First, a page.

The following post was originally published on the Youth Transition Funders Group’s blog on 8/14/12
A recent study from the National Bureau of Economic Research found that “students who obtain certificates/degrees from a public or not-for-profit institution receive a large wage premium. The value of an associates degree is large and statistically significant at the .05 level or better… with magnitude as large as 14 log points.”
The new data surfaced in an August 4 editorial in the New York Times. The June 2012 NBER study compared the benefits of associate degree programs at public and non-profit colleges with programs at for-profit colleges. In contrast to the benefit of a public or non-profit degree, the study found “little evidence of a return [increased earnings] to any certificate or degree from a for-profit institution.”
Since JFYNet works primarily with students who are going to public community colleges, the for-profit vs. non-profit comparison is not of direct interest to us. We are, however, very interested in the economic value of a certificate or degree from the institutions we do work with. This NBER study, in its dry statistical language, confirms what previous data have shown: getting into community college and getting an associates’ degree is a valuable and necessary first step toward earning a decent living.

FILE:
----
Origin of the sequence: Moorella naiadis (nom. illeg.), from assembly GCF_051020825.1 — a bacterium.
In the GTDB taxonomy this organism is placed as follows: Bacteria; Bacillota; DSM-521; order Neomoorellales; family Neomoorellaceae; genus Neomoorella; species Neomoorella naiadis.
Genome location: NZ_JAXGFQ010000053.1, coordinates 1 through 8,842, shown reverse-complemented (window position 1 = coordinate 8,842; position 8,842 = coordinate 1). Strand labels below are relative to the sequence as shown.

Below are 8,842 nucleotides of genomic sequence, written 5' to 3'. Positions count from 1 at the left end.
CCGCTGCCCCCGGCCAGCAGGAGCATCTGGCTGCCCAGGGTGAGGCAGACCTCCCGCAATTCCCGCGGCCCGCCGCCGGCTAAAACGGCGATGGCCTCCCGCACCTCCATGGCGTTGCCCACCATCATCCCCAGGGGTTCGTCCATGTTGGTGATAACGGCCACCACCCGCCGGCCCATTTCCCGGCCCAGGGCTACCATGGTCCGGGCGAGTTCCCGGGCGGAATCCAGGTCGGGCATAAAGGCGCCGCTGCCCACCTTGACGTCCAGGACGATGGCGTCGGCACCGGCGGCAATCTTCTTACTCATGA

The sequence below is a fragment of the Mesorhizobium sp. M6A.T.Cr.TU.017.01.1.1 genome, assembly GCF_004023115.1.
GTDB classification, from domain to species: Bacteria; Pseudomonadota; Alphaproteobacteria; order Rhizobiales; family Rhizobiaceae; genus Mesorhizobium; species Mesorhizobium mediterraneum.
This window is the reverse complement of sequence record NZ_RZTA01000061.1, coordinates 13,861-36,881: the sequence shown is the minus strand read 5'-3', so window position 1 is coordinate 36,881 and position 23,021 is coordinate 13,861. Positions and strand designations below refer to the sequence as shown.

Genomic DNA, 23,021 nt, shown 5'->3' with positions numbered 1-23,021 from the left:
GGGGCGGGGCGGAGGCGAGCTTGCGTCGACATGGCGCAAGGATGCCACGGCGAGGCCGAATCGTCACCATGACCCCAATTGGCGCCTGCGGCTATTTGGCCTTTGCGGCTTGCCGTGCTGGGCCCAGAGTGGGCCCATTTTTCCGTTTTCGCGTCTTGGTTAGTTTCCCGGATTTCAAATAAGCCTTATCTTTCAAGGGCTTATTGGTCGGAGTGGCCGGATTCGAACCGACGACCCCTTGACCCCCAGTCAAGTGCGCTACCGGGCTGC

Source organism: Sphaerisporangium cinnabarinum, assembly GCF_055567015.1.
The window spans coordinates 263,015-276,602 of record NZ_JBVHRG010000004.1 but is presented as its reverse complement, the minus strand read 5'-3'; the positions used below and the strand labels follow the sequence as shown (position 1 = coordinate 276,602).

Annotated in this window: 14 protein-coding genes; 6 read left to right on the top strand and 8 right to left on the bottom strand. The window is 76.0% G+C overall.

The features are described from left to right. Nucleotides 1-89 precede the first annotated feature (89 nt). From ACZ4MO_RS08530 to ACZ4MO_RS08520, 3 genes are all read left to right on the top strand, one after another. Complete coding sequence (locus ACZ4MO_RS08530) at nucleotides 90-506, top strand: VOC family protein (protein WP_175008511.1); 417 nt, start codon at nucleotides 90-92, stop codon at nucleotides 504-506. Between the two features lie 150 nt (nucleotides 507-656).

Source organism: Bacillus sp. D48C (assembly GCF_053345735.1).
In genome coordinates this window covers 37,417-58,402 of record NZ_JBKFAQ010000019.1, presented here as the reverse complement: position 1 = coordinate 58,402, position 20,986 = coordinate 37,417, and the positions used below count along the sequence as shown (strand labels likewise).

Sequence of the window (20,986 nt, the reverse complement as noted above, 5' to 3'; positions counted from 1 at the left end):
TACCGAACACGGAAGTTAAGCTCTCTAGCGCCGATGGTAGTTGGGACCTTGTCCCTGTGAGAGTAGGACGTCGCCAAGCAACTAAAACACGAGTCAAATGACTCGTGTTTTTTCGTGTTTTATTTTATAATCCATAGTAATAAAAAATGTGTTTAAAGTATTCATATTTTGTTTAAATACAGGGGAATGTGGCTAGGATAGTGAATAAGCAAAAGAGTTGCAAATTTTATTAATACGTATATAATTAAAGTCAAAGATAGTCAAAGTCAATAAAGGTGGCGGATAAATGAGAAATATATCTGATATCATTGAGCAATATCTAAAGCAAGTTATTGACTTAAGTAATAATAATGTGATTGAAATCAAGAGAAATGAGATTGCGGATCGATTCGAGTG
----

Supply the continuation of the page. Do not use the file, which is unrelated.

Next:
The highest barrier to getting that degree is the requirement of non-credit developmental courses following low scores on the Accuplacer (or other assessments). JFYNet helps students succeed on the Accuplacer, surmount developmental courses and get on the degree track. Our Accuplacer Readiness instructional program has eliminated 301 developmental courses so far, saved students $150,500 in tuition and fees, and enabled them to take for-credit courses that count toward a degree.
We’ve always believed in the value of a community college degree. We knew that an associates’ degree brings an average lifetime earnings increase of $223,000, and that degree holders are twice as likely to have full-time jobs as high school graduates. Now we’re glad to have NBER confirm the value of a community college degree with its statistical seal of approval.